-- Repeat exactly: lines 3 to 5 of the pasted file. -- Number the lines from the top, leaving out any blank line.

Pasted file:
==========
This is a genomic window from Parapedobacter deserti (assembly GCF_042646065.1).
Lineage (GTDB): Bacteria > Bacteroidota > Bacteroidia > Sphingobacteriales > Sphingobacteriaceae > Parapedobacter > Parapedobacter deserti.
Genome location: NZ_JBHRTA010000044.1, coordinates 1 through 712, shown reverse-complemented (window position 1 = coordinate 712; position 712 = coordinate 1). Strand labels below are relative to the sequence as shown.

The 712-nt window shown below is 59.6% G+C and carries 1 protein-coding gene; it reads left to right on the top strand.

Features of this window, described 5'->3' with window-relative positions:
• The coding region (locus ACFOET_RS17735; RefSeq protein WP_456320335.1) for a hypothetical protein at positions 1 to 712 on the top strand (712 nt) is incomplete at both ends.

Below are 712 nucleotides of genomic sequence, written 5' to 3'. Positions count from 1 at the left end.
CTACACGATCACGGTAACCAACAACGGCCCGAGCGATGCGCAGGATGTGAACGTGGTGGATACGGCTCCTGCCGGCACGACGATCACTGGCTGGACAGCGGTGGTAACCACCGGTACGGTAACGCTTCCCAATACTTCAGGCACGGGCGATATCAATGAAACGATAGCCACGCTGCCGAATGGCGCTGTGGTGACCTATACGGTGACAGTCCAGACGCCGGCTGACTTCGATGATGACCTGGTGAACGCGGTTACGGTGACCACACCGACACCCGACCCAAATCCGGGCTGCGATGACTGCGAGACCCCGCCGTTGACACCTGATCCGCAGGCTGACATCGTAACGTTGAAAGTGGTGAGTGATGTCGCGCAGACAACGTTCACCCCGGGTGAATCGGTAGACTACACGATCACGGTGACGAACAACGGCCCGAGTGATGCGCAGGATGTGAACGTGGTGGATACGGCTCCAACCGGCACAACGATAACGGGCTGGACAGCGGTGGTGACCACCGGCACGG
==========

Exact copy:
Genome location: NZ_JBHRTA010000044.1, coordinates 1 through 712, shown reverse-complemented (window position 1 = coordinate 712; position 712 = coordinate 1). Strand labels below are relative to the sequence as shown.

The 712-nt window shown below is 59.6% G+C and carries 1 protein-coding gene; it reads left to right on the top strand.

Features of this window, described 5'->3' with window-relative positions: